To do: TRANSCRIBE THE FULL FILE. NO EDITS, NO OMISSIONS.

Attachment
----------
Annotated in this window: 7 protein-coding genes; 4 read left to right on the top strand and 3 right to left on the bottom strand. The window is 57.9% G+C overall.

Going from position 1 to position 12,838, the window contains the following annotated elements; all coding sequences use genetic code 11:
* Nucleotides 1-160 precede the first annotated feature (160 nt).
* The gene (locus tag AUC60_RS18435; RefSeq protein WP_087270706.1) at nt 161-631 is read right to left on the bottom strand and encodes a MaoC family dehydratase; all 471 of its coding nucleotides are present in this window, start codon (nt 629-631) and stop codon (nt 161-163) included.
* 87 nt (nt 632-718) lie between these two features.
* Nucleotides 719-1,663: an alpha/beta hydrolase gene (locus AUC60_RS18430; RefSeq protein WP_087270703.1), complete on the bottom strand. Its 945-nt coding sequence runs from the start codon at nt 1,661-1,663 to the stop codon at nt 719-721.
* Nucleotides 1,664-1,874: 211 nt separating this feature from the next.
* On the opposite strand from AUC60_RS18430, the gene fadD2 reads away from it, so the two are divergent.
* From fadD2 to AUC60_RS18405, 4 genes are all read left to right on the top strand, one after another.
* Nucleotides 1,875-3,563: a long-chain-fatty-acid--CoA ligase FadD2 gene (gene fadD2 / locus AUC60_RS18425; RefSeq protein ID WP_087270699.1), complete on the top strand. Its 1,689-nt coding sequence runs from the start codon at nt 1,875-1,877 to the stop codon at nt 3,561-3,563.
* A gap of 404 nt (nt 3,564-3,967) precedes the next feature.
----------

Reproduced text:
Annotated in this window: 7 protein-coding genes; 4 read left to right on the top strand and 3 right to left on the bottom strand. The window is 57.9% G+C overall.

Going from position 1 to position 12,838, the window contains the following annotated elements; all coding sequences use genetic code 11:
* Nucleotides 1-160 precede the first annotated feature (160 nt).
* The gene (locus tag AUC60_RS18435; RefSeq protein WP_087270706.1) at nt 161-631 is read right to left on the bottom strand and encodes a MaoC family dehydratase; all 471 of its coding nucleotides are present in this window, start codon (nt 629-631) and stop codon (nt 161-163) included.
* 87 nt (nt 632-718) lie between these two features.
* Nucleotides 719-1,663: an alpha/beta hydrolase gene (locus AUC60_RS18430; RefSeq protein WP_087270703.1), complete on the bottom strand. Its 945-nt coding sequence runs from the start codon at nt 1,661-1,663 to the stop codon at nt 719-721.
* Nucleotides 1,664-1,874: 211 nt separating this feature from the next.
* On the opposite strand from AUC60_RS18430, the gene fadD2 reads away from it, so the two are divergent.
* From fadD2 to AUC60_RS18405, 4 genes are all read left to right on the top strand, one after another.
* Nucleotides 1,875-3,563: a long-chain-fatty-acid--CoA ligase FadD2 gene (gene fadD2 / locus AUC60_RS18425; RefSeq protein ID WP_087270699.1), complete on the top strand. Its 1,689-nt coding sequence runs from the start codon at nt 1,875-1,877 to the stop codon at nt 3,561-3,563.
* A gap of 404 nt (nt 3,564-3,967) precedes the next feature.